It is during the toughest of times that the real character of a person is revealed. In downturns, as we are currently experiencing, the rapacious political elite’s naturalised corruption and their mob-rule capitalism activities are the enemy to South Africa’s democracy.
This ugly phenomenon has revealed the kind of leaders we have: those concerned with amassing wealth by any means necessary, including resorting to using political rhetoric that divides more than it unites – apportioning blame to white minority capital, the private sector or phantom counter-revolutionary forces that want to see this government fail, instead of being accountable for their actions.
If democracy is to serve the citizens, build bridges over the aspects that still divide us, create economic opportunities for all and result in a thriving society, realising this goal cannot be left to day-to-day politics – let alone the current ruling elite who are minority; a faction of leaders claiming to be carrying out the will of the people.
For these reasons and those I outlined in Part 1 (see link below), South Africans must refuse to accept that these leaders represent the best of us or that corruption, stealing and tender fraud is the norm.
Furthermore, we must reject a declining ruling party that seeks to become irrelevant through ideology and has no interest in taking the country forward.
Beyond strengthening the few institutions that can limit the abuse of power and executive overreach by political leaders, the social role of citizens to critique and be a voice of resistance against a greedy ruling elite is essential.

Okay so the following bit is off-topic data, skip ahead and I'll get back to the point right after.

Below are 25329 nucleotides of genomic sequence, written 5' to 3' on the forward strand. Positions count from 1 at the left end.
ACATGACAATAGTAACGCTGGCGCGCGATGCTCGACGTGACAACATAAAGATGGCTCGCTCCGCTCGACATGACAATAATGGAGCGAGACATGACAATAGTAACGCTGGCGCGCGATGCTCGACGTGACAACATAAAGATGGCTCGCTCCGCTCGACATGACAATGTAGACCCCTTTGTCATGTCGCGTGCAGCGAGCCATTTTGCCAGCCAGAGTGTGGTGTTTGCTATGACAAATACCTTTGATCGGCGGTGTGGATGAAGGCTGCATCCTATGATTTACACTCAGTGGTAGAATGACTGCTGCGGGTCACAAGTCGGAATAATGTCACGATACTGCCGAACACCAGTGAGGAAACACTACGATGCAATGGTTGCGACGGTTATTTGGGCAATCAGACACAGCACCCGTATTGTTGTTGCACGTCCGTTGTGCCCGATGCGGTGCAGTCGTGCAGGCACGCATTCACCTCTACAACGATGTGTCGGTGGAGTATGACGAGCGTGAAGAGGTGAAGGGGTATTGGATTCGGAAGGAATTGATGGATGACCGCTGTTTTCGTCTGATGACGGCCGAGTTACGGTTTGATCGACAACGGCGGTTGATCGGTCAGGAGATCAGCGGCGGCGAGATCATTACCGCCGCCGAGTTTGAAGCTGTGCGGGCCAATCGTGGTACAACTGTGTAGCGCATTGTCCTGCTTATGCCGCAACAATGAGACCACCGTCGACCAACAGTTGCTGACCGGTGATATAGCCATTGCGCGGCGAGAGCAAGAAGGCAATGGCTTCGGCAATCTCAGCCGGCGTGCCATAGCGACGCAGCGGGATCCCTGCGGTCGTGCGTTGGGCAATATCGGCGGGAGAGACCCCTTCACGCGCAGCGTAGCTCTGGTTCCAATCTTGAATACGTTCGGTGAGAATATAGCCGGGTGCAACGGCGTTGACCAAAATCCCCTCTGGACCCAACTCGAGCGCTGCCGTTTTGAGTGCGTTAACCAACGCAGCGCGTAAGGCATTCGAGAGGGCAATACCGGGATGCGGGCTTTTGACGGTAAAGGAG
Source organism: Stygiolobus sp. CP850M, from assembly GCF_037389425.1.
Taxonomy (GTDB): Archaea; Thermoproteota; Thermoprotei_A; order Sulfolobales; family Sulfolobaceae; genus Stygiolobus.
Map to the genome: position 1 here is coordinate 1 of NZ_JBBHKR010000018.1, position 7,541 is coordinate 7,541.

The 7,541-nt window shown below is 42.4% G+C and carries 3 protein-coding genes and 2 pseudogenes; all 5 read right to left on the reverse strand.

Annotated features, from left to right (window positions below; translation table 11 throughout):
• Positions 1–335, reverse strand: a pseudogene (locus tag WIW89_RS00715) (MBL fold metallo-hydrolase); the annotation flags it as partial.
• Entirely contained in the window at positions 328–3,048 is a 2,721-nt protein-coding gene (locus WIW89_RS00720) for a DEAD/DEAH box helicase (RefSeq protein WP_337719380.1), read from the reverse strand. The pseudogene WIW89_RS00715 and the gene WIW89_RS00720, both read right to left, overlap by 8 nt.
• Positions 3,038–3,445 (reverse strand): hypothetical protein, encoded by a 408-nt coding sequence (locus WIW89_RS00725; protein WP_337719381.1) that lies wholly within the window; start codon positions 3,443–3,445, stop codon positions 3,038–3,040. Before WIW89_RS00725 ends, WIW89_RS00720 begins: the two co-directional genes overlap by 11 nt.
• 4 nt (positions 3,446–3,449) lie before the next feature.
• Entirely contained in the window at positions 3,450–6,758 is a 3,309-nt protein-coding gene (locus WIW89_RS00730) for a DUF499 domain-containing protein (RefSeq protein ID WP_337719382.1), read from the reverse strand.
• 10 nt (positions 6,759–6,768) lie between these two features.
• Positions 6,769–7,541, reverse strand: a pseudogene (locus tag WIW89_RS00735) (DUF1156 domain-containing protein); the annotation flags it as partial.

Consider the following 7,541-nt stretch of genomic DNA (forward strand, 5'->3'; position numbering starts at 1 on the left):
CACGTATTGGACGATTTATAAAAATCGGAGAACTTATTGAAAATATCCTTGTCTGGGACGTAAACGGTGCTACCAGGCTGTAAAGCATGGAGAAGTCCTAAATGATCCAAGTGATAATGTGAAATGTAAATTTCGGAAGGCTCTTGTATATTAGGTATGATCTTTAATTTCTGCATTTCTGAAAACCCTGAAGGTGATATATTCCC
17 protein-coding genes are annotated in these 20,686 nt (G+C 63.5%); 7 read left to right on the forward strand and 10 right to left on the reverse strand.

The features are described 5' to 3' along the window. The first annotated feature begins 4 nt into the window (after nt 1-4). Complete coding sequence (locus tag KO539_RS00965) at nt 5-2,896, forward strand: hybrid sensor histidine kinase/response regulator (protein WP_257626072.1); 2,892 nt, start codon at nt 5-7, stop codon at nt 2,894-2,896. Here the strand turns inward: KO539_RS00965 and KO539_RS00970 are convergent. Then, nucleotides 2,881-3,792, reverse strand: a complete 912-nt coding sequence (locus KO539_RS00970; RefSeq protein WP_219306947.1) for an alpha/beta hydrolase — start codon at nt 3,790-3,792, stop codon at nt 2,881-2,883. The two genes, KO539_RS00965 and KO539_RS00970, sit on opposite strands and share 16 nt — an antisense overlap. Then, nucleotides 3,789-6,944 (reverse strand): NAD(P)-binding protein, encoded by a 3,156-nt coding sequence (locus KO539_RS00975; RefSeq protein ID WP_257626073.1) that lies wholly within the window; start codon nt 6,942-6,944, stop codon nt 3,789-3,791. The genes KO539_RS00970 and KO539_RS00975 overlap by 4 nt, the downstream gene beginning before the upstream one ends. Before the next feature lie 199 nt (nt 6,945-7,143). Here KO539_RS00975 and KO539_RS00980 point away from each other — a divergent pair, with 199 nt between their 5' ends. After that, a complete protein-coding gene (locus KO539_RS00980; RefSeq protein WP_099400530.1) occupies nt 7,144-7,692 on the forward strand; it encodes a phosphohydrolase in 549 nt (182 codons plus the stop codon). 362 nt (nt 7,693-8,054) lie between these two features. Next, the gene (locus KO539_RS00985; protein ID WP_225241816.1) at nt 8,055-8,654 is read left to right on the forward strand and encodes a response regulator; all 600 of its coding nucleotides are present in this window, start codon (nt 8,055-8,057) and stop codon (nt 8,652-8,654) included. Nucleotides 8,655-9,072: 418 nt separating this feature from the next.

The solution to the limitless corruption, divisive politics and the waning economic and social wellbeing of society requires a shift in how South Africans think about their role as citizens and how we challenge leaders whose abuse of power persistently chips away at our democracy.
Most of you will no doubt ask: ‘How can I contribute towards changing the status quo, besides by voting?’
Here’s how …
Julian Brown’s book, South Africa’s Insurgent Citizens: On Dissent and the Possibility of Politics (Zed Books, 2015), an extremely useful compendium of protests in post-apartheid South Africa, provides some insights.
It discusses how people in communities that are often sidelined from the economy and excluded from basic service delivery use an insurgent form of expression to challenge the norms and practices that have become established and tolerable. Through protests, they confront authorities and ‘force the state to account for its actions on the community’s own terms’.
You might wonder why I am making this suggestion. The lesson here is that insurgent actions of ordinary citizens can unsettle authorities, defy how power operates and prompt leaders to address the social struggles they face.
Furthermore, the disruptions caused by these insurgent actions offer a glimmer of hope and the possibility of power, responsibility and roles being distributed in such a way that a more equitable society is built.
Upending the top-down approach